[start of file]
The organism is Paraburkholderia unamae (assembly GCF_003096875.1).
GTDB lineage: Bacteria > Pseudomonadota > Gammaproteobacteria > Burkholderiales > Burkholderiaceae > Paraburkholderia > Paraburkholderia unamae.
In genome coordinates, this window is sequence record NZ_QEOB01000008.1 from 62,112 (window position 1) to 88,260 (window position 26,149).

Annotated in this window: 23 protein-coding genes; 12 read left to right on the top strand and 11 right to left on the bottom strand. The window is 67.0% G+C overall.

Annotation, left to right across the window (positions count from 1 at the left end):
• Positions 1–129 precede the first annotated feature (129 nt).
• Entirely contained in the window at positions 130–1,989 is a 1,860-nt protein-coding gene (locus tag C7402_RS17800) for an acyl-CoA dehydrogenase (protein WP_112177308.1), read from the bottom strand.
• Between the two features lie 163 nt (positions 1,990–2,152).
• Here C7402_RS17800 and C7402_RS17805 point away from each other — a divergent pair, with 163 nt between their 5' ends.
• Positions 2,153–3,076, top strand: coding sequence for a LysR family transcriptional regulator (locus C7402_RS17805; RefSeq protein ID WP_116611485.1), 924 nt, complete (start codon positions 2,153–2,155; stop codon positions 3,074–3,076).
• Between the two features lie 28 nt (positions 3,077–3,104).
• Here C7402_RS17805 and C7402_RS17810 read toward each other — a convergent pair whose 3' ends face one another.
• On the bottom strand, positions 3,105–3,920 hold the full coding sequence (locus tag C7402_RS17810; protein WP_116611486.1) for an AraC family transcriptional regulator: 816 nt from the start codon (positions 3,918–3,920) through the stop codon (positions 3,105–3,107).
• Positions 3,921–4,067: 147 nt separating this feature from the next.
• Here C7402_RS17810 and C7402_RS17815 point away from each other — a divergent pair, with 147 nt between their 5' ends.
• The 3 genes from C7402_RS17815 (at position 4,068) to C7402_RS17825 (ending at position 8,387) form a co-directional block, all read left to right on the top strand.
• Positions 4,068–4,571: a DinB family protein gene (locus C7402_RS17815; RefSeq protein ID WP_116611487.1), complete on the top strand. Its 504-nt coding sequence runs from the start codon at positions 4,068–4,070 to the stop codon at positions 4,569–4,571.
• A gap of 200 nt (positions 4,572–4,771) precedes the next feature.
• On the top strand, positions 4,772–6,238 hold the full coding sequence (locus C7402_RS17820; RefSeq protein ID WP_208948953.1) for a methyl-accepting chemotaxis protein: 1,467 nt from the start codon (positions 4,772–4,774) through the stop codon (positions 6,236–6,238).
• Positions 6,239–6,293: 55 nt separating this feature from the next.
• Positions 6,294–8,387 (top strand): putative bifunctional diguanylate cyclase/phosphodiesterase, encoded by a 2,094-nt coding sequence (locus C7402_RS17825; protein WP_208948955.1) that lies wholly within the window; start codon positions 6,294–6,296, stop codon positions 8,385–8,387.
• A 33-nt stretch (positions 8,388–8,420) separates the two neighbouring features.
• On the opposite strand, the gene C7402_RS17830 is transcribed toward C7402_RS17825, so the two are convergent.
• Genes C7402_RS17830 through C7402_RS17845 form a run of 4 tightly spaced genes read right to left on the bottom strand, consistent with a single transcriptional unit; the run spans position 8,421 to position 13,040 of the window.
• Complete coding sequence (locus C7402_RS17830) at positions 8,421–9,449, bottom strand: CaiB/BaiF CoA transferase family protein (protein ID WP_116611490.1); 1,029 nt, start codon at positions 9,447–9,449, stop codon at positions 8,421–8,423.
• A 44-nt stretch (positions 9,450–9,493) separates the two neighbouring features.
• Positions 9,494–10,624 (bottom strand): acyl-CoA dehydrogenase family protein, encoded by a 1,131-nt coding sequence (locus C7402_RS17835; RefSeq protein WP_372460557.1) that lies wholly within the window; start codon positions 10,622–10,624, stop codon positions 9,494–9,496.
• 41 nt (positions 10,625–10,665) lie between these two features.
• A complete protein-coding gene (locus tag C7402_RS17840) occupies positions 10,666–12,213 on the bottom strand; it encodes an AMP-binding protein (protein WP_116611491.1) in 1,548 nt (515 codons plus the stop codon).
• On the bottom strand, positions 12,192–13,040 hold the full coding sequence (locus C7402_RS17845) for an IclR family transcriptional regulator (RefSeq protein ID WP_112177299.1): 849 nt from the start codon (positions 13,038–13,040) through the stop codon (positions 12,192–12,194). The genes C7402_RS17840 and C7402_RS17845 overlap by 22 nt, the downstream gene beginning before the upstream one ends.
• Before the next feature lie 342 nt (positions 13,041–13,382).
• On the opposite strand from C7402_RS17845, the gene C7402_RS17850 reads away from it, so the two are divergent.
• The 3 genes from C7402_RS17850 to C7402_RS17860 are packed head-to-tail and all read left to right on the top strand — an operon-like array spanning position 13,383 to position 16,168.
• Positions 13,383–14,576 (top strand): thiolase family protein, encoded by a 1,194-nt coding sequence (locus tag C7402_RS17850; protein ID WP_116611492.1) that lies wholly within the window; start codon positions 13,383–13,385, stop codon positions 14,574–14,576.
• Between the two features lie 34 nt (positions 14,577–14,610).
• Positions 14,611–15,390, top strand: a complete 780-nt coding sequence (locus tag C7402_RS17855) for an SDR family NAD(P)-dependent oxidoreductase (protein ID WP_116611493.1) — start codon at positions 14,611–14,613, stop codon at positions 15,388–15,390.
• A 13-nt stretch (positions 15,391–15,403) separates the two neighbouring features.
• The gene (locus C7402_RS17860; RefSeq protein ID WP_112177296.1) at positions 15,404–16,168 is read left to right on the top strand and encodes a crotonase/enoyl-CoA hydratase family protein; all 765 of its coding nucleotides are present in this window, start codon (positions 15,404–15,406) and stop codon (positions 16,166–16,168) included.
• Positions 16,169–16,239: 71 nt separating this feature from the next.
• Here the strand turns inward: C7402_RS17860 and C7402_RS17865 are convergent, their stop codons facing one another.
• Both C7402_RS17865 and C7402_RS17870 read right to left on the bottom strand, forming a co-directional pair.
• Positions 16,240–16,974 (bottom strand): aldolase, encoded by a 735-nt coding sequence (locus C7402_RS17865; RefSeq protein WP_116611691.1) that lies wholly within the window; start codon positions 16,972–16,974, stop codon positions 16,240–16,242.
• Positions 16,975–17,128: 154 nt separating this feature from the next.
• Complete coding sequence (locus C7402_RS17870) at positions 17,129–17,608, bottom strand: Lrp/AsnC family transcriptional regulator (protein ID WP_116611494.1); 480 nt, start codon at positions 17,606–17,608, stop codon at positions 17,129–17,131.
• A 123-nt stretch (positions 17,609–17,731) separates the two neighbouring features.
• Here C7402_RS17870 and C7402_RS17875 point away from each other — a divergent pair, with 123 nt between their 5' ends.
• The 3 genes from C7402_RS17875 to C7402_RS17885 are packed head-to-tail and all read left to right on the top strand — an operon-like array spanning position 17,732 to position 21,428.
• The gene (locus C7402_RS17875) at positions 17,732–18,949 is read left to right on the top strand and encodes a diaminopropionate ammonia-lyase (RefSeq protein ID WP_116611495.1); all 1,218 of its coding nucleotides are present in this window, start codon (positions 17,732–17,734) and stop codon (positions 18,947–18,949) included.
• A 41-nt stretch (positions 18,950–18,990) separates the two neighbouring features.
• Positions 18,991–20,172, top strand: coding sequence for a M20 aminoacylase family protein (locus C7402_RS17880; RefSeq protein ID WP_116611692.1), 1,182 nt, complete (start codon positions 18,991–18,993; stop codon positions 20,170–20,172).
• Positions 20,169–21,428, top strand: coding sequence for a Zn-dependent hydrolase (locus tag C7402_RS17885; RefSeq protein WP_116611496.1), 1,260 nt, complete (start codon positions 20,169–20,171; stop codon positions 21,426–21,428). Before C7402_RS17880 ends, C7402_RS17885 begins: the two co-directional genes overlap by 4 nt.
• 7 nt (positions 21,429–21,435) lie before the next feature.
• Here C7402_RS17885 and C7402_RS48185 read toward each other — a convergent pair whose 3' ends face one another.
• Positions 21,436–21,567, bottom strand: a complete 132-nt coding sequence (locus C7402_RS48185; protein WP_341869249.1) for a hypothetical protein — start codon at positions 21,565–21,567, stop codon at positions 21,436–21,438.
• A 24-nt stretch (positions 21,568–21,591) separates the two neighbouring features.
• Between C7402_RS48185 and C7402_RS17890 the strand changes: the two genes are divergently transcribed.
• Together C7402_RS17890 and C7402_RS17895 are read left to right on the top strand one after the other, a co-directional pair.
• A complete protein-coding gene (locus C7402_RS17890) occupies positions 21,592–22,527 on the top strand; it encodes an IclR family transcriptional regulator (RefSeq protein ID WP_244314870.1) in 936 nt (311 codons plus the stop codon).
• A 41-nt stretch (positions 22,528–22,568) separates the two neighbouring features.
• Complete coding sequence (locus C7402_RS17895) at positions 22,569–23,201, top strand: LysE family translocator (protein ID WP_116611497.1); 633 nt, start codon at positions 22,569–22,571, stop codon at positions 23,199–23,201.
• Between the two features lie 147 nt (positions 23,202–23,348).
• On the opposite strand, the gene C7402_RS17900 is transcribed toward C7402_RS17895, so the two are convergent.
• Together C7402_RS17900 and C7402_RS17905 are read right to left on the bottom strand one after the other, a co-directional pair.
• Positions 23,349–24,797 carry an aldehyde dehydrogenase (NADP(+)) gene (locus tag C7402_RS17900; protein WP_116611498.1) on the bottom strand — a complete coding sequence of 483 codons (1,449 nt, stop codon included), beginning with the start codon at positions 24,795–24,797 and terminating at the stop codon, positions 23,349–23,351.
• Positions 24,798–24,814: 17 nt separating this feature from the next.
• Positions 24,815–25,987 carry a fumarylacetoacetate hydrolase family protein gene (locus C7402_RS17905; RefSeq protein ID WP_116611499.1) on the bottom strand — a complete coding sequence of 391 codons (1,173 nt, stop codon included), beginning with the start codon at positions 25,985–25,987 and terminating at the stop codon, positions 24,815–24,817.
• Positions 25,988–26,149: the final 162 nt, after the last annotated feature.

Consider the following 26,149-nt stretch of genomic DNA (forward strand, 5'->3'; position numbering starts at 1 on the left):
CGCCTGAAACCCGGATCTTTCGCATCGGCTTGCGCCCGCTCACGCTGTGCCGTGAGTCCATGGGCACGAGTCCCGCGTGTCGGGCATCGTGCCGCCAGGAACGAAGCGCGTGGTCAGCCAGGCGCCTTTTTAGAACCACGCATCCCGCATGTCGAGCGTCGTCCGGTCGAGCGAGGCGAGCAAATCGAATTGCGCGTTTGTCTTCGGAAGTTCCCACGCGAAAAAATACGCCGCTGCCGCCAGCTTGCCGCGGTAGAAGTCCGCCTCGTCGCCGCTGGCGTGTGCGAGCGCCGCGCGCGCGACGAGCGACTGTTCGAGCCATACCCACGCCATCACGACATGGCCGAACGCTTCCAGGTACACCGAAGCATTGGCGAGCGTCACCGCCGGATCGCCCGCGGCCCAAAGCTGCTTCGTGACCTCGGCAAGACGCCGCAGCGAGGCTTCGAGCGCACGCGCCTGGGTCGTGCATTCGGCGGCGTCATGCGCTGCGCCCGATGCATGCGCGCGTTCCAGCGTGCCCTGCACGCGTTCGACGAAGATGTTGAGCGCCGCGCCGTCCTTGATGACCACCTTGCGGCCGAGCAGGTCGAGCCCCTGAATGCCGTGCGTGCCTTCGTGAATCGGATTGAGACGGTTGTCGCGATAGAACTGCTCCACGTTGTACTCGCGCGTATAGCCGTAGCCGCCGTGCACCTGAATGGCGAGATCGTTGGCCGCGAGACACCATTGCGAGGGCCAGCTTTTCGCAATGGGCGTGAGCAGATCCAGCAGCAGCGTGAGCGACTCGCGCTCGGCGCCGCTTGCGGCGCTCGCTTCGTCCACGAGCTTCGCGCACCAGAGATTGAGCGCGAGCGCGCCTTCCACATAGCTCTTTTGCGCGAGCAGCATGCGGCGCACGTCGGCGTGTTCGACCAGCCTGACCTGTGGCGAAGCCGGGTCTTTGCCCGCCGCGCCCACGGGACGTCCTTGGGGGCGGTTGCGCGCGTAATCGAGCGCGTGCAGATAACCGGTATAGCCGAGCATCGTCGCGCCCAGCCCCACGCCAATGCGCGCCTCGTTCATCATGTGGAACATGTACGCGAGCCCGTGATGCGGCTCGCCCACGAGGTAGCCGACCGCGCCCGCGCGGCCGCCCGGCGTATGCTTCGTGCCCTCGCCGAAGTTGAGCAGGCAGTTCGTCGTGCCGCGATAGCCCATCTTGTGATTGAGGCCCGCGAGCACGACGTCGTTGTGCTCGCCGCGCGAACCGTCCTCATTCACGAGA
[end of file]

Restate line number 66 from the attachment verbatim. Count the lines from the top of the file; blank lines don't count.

• Positions 24,815–25,987 carry a fumarylacetoacetate hydrolase family protein gene (locus C7402_RS17905; RefSeq protein ID WP_116611499.1) on the bottom strand — a complete coding sequence of 391 codons (1,173 nt, stop codon included), beginning with the start codon at positions 25,985–25,987 and terminating at the stop codon, positions 24,815–24,817.